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Applied Behavioral Analysis (ABA) therapy is a well-researched and common approach to therapy for people with autism and other related disorders. It's especially beneficial for young children who have been recently diagnosed with an autism spectrum disorder.
What Is the Meaning of Applied Behavioral Analysis?
ABA therapy focuses on real-world results to help children with autism function in the different settings they'll be in the most, like home and school. Applied means the goal of therapy is to work toward appropriate social behaviors rather than abstract concepts. The "Behavioral" part of the name means the intervention strategies used focus on the child's actual observed behavior rather than assessing too much importance to the possible meanings behind the behavior. Analysis means that the strategies used are only decided upon once the therapist or specialist has been able to analyze a certain behavior pattern and determine when the child is most likely to display that behavior.
What Techniques Does ABA Use?
Since ABA services are tailored to work best with each specific child, therapists and behavior specialists may employ many different techniques. ABA never focuses on traditional punishment, however, because the goal isn't to reprimand children for "bad" behavior. It's to help them understand and implement socially-acceptable ways to help get their needs met. The word "punishment" in the context of ABA therapy simply means a decrease in undesired behavior. While some children do respond well to things like timeouts or the revocation of privileges, others respond more positively to positive reinforcement in the form of small rewards for positive behaviors.
ABA therapists also use techniques like prompts and modeling to help children remember and engage in desired behaviors. For example, a therapist might ask a child, "Where does your backpack go?" to remind the child to hang it up. He or she might also model taking the backpack and hanging it up to show the child how to do it or show a series of pictures depicting a child removing his backpack, walking over to the rack and then hanging it up on the hook. Many children on the autism spectrum respond well to breaking down tasks into simple, individual steps, so this type of breaking apart and sequencing is also often used in ABA programs.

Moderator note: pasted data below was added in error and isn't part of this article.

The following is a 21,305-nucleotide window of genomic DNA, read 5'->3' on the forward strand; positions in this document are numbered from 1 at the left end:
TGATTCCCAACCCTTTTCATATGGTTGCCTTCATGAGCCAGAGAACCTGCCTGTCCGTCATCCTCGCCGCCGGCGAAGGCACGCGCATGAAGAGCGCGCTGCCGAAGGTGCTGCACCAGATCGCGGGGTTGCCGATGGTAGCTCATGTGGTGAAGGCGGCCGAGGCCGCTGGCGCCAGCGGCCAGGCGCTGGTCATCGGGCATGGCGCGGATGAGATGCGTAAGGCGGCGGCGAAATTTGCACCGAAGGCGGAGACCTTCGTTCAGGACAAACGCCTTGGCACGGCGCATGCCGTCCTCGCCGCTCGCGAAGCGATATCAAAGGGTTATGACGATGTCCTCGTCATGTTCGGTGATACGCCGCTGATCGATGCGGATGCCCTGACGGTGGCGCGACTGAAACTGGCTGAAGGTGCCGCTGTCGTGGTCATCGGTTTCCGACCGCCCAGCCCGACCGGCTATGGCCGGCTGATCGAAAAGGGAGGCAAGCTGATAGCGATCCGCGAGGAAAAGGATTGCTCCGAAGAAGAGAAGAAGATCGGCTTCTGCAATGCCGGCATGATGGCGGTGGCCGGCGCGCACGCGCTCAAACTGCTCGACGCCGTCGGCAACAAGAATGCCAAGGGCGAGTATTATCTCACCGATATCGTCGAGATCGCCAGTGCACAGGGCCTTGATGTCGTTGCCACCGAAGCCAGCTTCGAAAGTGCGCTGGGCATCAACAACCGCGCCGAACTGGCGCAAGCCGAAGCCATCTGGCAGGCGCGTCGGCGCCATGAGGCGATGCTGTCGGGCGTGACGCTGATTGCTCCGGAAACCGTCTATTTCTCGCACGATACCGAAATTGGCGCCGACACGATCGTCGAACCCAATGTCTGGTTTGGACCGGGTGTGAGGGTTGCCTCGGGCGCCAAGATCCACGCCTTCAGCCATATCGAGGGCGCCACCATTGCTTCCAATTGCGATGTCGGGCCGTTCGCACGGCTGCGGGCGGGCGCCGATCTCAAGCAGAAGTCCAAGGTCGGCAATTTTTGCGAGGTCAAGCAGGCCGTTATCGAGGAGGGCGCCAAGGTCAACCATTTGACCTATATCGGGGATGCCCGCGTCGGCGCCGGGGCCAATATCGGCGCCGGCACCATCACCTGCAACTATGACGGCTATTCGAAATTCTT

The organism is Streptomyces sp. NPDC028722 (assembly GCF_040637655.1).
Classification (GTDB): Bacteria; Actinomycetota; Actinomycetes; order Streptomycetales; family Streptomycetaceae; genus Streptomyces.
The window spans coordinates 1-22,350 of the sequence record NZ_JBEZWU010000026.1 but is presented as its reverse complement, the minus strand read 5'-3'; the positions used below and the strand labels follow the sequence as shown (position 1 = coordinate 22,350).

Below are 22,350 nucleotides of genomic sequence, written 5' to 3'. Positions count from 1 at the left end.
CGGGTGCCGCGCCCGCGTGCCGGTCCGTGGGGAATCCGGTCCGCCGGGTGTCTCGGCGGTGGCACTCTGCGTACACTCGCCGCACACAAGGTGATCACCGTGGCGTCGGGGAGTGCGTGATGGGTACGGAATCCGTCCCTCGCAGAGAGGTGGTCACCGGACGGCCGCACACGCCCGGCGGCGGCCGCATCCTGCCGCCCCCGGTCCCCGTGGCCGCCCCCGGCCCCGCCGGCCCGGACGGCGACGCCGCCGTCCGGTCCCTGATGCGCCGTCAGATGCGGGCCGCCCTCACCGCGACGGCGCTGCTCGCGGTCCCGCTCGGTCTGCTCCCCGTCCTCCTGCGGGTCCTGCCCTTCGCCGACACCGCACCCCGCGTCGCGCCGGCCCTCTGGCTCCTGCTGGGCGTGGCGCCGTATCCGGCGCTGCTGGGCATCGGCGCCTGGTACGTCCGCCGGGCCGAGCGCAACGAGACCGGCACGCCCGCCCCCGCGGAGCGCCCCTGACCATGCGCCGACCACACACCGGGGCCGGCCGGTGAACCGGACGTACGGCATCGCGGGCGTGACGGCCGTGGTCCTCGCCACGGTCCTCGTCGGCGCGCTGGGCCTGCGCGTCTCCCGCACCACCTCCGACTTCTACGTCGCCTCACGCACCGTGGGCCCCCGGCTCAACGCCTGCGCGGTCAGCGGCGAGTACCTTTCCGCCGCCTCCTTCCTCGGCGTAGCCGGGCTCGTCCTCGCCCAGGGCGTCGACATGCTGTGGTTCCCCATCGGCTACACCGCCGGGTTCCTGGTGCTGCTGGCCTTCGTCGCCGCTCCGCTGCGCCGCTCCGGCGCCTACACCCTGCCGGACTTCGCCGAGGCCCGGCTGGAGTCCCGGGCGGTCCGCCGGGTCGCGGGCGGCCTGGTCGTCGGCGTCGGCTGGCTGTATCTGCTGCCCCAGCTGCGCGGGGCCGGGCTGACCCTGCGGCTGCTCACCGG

Functional Behavior Assessment
Functional Behavior Assessment (FBA) is an important part of an overall ABA therapy plan. It's a part of the analysis portion of the therapy, and it's vital to understanding how best to serve each child. Therapists and specialists use direct observation of a child, as well as interviews with family members, to determine what situations or environments lead to a specific behavior. Once the most likely causes for a behavior are identified, the therapist can create tailored strategies to help redirect the child from unwanted behavior or help the child communicate in more effective ways.
For example, if analysis shows that a child starts screaming in loud environments, it's reasonable to conclude that the child may have difficulty processing noises. The therapist can then work with the child on more appropriate behavioral responses to those situations, such as having the child ask if he or she may leave the environment or by teaching him to cover his or her ears or put on noise-blocking headphones in overwhelming noisy situations.
ABA therapy is provided at all kinds of therapy and treatment centers. If your loved one is getting inpatient care at an assisted living facility, ask the facility's director about what ABA services are available.